AMD processors were the subject of a report on security vulnerabilities by CTSlabs this week. In the report, CTSlabs reported that some of the most secure portions of several different sorts of AMD processors were at risk of exploit by malicious parties. Those malicious parties would need to have access to the computer
AMD processors were the subject of a report on security vulnerabilities by CTSlabs this week. In the report, CTSlabs reported that some of the most secure portions of several different sorts of AMD processors were at risk of exploit by malicious parties. Those malicious parties would need to have access to the computer with the AMD processor, but once they’ve got that, they’d potentially be free to do one whole heck of a lot of damage.
To make the explanation of this situation as simple as possible, the folks at CTSlabs created a video. The video you see below explains the 13 “critical security vulnerabilities” these security researchers suggested they’ve found. They suggest that these flaws were found in both AMD Ryzen and EPYC product lines, and that these flaws are live, right now.
Four classes of vulnerabilities were discovered, according to CTSlabs. These four classes were dubbed Ryzenfall, Masterkey, Fallout, and Chimera. These names were selected due to their particular types – but man, they’re generally cool-sounding enough to be the names of AMD gaming processors, aren’t they? Imagine that.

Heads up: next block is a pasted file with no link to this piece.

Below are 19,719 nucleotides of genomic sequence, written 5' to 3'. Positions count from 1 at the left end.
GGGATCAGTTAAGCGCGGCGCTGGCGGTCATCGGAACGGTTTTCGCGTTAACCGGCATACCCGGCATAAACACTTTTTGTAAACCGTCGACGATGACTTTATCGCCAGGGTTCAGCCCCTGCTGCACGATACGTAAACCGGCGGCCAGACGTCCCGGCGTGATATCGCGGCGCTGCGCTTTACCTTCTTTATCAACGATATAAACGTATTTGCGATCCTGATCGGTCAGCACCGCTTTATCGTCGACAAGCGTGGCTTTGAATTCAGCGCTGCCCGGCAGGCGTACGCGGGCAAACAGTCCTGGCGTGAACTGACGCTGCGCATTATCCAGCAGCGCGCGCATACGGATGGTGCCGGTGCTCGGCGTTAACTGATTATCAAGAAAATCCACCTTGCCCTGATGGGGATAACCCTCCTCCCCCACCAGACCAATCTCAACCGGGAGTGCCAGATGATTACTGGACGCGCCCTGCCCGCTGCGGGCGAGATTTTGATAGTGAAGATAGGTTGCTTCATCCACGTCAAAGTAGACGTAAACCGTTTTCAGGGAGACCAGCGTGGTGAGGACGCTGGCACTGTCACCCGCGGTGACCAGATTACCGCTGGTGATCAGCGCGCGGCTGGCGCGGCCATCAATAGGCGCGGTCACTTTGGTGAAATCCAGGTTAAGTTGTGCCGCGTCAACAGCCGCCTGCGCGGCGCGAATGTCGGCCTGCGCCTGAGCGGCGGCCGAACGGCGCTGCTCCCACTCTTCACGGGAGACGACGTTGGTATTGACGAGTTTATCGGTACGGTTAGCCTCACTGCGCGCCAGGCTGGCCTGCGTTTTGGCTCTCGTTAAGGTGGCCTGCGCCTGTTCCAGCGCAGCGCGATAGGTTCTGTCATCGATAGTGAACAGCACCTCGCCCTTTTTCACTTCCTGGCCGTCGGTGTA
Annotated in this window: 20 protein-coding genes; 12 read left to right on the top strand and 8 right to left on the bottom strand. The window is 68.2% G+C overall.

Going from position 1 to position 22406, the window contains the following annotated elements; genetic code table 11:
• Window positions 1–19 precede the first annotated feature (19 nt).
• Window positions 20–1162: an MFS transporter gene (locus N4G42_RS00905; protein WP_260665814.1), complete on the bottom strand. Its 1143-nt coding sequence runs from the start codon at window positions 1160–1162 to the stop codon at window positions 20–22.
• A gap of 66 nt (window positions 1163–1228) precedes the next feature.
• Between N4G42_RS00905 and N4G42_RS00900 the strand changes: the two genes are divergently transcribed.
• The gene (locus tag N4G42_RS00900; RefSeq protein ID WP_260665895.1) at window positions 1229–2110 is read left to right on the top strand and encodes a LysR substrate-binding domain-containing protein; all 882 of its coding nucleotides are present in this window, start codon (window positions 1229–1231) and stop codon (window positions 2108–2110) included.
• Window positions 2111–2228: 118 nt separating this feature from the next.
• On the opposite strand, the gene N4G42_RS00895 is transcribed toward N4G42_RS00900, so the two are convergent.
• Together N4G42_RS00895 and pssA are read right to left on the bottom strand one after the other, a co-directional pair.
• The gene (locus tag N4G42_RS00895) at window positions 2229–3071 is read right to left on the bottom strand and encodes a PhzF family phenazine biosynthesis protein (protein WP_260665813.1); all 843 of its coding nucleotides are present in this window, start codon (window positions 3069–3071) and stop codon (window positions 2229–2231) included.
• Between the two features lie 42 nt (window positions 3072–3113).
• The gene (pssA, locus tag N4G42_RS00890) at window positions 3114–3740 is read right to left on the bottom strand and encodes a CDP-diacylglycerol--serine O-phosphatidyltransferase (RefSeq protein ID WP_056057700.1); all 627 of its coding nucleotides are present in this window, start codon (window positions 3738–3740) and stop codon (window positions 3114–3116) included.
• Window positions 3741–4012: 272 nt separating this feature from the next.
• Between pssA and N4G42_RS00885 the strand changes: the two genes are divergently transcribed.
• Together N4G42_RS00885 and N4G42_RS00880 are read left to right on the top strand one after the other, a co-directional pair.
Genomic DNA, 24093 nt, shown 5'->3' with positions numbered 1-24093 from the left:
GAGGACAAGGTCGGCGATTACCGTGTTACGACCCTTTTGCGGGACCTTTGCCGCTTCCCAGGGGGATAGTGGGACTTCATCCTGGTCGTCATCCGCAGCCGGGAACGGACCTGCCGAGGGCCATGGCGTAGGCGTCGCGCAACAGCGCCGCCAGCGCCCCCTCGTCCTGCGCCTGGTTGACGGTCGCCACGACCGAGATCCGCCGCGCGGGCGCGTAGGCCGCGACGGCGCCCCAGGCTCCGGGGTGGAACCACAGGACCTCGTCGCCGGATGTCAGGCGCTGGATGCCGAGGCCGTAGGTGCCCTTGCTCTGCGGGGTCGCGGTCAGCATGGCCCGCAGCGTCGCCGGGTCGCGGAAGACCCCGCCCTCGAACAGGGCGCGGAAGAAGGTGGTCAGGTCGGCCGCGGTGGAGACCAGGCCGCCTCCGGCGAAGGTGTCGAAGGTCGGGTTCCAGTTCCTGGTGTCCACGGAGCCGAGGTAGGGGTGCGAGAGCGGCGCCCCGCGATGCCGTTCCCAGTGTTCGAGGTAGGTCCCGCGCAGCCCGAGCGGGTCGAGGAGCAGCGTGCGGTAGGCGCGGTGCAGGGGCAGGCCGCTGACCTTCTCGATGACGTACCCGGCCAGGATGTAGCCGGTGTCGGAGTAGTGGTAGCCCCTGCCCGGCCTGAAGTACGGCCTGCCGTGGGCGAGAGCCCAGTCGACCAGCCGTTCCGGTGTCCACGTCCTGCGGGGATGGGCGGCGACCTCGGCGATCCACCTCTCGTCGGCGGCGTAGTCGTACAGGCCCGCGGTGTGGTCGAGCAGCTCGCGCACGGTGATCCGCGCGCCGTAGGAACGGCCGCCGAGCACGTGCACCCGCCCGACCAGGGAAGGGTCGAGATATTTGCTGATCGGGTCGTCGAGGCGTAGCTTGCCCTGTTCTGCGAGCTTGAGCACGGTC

Ryzenfall allows the attacker to take control of an AMD Secure Processor on Ryzen Workstations, Ryzen Pro, and Ryzen Mobile. Fallout affects EPYC Servers, and allows attackers to read and write on SMRAM and memory (VTL-1) isolated by Windows Credential Guard.
Chimera affects Ryzen Workstations and Ryzen Pro and includes two sets of manufacturer backdoors. These backdoors, one in firmware, the other in hardware (ASIC), allow code injection into AMD Ryzen chipsets.
Masterkey was tested successfully on EPYC Servers and Ryzen Workstations and likely works on Ryzen Pro and Ryzen Mobile devices. With Masterkey, attackers are able to bypass Windows Credential Guard and tamper AMD firmware-based security, and infiltrate the Secure Processor through AMD’s Secure Processor firmware. Masterkey is said to be capable of physical damage and/or otherwise bricking hardware.
CTSflaws made clear that Microsoft, AMD, and “a small number of companies that could produce patches and mitigations” were informed before the security group informed the press. All technical details that’d be of any use to potential hackers or malicious parties of any sort were redacted from the data posted by researchers.
As of publish time for this article, no solutions were listed or published by AMD or Microsoft, or related parties. Below is confirmation from Dan Guido of Trail of Bits that the security vulnerabilities are, indeed, real.
If you or your business is potentially affected by this situation, hang tight. We’re keeping our eyes open for solutions and workarounds and will post updates when they’re released!